A crane lifts out of the Detroit River after dropping a load of limestone rocks onto a new reef near Fort Wayne. Photo: Lynne Vaccaro

Reefs near Belle Isle are complete, and a new informational sign is being posted on the northern portion of the island near Blue Heron Lagoon just onshore of the reefs. Construction of a reef in the Detroit River near Fort Wayne, a half-mile upstream from Zug Island, was completed in early June. Further north, in Lake Huron, an additional reef is being planned for Saginaw Bay.

Learn more about lake sturgeon at the Belle Isle Aquarium, which features a new exhibit all about this Great Lakes giant. View a full-size replica of an adult female sturgeon — and visit some living youngsters! The Aquarium is open Friday-Sunday 10am-4pm; admission and parking are free, although a Michigan State Park Recreation Passport is required for all vehicles on the island.

The Belle Isle Aquarium’s new sturgeon exhibit complements its population of live young sturgeon. Photo: Mary Bohling

Michigan school brings Great Lakes science to the national stage

The Greenhills High School team took first place at the Great Lakes Bowl in February 2018. Photo: Michigan Sea Grant

Though the Great Lakes Bowl science competition happened back in frigid February, the victorious students from Greenhills High School had to wait until late April to bring their skills to the national stage. The annual National Ocean Sciences Bowl (NOSB) consists of regional tournaments that test high school teams on their knowledge of marine and Great Lakes biology, physics, chemistry, history, and more.

The Greenhills students traveled to Boulder, CO, on April 21-22 for the NOSB finals, where they faced off with winners from 25 regional competitions across the U.S. The team was accompanied by Michigan’s regional NOSB coordinator, Hannah Schaefer, a graduate student at the University of Michigan and a technician with the U.S. Geological Survey in Ann Arbor.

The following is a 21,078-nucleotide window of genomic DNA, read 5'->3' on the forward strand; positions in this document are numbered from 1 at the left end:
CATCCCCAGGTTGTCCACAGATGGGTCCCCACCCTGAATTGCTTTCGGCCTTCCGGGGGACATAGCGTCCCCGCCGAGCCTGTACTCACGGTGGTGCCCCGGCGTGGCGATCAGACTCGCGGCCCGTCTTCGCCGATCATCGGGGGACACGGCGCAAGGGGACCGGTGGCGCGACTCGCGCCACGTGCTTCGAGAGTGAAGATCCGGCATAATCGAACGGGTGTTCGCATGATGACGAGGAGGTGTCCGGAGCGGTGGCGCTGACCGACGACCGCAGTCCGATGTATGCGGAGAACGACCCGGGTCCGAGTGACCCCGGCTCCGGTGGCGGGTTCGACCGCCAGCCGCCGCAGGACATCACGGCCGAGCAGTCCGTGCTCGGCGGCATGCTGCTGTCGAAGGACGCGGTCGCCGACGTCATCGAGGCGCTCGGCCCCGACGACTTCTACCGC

While the national victory went to Montgomery Blair High School from Silver Spring, MD, Greenhills High School earned second place in the Science Expert Briefing portion of the competition. Congratulations, Greenhills — and we hope to see you next February along with the many other high school teams! For more information on how your high school might enter the Great Lakes Bowl, contact nosb-great-lakes-bowl@umich.edu.

From Extension

Michigan Sea Grant Extension educators write informative articles on a variety of subjects — from gutsy research projects to Michigan’s expanding network of non-hiking trails. Below are some of their articles from the past few weeks.

Study gauges concerns about climate change in Great Lakes coastal communities

By Heather Triezenberg

Participating in outdoor recreation appears to affect climate change attitudes.

Read more

Trails movement keeps growing in Michigan

By Cindy Hudson

Communities are drawing more visitors with specialty nature- or history-based attractions.

Read more


Videos address Lake Michigan fisheries management, prey fish, and mass marketing

By Dan O’Keefe

Video series recaps presentations on the state of southern Lake Michigan’s fisheries.

Read more

Alpena High School student already exploring underwater robotics, science careers

By Brandon Schroeder

Liz Thomson is assisting a sturgeon science team in capturing video, data in the Black River.

Read more

Huron-Michigan Predator Diet Study gears up for summer

By Katelyn Brolick and Dan O’Keefe

Student researchers at MSU are analyzing the contents of fish stomachs collected by Great Lakes anglers.

Read more